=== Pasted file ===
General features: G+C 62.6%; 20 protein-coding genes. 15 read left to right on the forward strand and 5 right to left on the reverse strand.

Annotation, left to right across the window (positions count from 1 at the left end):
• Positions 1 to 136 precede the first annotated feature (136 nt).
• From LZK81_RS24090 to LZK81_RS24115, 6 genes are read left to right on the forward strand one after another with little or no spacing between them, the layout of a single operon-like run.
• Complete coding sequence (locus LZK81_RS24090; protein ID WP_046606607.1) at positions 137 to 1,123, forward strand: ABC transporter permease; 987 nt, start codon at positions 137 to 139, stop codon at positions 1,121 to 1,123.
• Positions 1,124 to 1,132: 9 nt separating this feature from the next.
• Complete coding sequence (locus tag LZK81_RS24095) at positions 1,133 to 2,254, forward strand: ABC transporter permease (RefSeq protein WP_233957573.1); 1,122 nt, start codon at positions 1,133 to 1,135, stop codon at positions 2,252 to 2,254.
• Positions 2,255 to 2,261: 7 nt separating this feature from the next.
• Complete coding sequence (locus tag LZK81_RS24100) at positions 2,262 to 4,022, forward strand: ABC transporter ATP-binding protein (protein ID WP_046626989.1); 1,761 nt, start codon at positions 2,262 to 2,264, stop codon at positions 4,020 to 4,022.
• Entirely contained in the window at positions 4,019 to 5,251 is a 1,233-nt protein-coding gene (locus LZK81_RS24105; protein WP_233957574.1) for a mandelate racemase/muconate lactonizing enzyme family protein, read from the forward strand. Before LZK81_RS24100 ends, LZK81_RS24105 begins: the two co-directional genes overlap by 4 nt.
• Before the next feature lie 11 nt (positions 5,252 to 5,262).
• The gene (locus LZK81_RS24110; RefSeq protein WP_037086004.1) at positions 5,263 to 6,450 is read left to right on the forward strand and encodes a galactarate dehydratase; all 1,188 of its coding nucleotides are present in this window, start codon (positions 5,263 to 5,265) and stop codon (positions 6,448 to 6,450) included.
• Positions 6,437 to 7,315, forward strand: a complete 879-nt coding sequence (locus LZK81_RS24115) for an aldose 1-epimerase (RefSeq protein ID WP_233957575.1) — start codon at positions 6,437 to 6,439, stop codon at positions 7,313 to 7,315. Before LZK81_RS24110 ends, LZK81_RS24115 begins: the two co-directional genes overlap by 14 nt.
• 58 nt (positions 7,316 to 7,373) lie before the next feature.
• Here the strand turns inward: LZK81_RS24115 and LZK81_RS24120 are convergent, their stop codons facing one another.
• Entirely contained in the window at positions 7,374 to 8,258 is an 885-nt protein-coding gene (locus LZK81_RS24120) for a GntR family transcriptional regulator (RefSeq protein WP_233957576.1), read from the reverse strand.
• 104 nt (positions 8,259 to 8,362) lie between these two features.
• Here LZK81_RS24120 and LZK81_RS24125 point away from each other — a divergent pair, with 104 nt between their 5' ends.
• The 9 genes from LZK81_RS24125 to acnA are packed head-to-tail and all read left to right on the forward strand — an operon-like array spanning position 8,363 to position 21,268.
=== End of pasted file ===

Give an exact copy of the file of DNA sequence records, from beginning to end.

General features: G+C 62.6%; 20 protein-coding genes. 15 read left to right on the forward strand and 5 right to left on the reverse strand.

Annotation, left to right across the window (positions count from 1 at the left end):
• Positions 1 to 136 precede the first annotated feature (136 nt).
• From LZK81_RS24090 to LZK81_RS24115, 6 genes are read left to right on the forward strand one after another with little or no spacing between them, the layout of a single operon-like run.
• Complete coding sequence (locus LZK81_RS24090; protein ID WP_046606607.1) at positions 137 to 1,123, forward strand: ABC transporter permease; 987 nt, start codon at positions 137 to 139, stop codon at positions 1,121 to 1,123.
• Positions 1,124 to 1,132: 9 nt separating this feature from the next.
• Complete coding sequence (locus tag LZK81_RS24095) at positions 1,133 to 2,254, forward strand: ABC transporter permease (RefSeq protein WP_233957573.1); 1,122 nt, start codon at positions 1,133 to 1,135, stop codon at positions 2,252 to 2,254.
• Positions 2,255 to 2,261: 7 nt separating this feature from the next.
• Complete coding sequence (locus tag LZK81_RS24100) at positions 2,262 to 4,022, forward strand: ABC transporter ATP-binding protein (protein ID WP_046626989.1); 1,761 nt, start codon at positions 2,262 to 2,264, stop codon at positions 4,020 to 4,022.
• Entirely contained in the window at positions 4,019 to 5,251 is a 1,233-nt protein-coding gene (locus LZK81_RS24105; protein WP_233957574.1) for a mandelate racemase/muconate lactonizing enzyme family protein, read from the forward strand. Before LZK81_RS24100 ends, LZK81_RS24105 begins: the two co-directional genes overlap by 4 nt.
• Before the next feature lie 11 nt (positions 5,252 to 5,262).
• The gene (locus LZK81_RS24110; RefSeq protein WP_037086004.1) at positions 5,263 to 6,450 is read left to right on the forward strand and encodes a galactarate dehydratase; all 1,188 of its coding nucleotides are present in this window, start codon (positions 5,263 to 5,265) and stop codon (positions 6,448 to 6,450) included.
• Positions 6,437 to 7,315, forward strand: a complete 879-nt coding sequence (locus LZK81_RS24115) for an aldose 1-epimerase (RefSeq protein ID WP_233957575.1) — start codon at positions 6,437 to 6,439, stop codon at positions 7,313 to 7,315. Before LZK81_RS24110 ends, LZK81_RS24115 begins: the two co-directional genes overlap by 14 nt.
• 58 nt (positions 7,316 to 7,373) lie before the next feature.
• Here the strand turns inward: LZK81_RS24115 and LZK81_RS24120 are convergent, their stop codons facing one another.
• Entirely contained in the window at positions 7,374 to 8,258 is an 885-nt protein-coding gene (locus LZK81_RS24120) for a GntR family transcriptional regulator (RefSeq protein WP_233957576.1), read from the reverse strand.
• 104 nt (positions 8,259 to 8,362) lie between these two features.
• Here LZK81_RS24120 and LZK81_RS24125 point away from each other — a divergent pair, with 104 nt between their 5' ends.
• The 9 genes from LZK81_RS24125 to acnA are packed head-to-tail and all read left to right on the forward strand — an operon-like array spanning position 8,363 to position 21,268.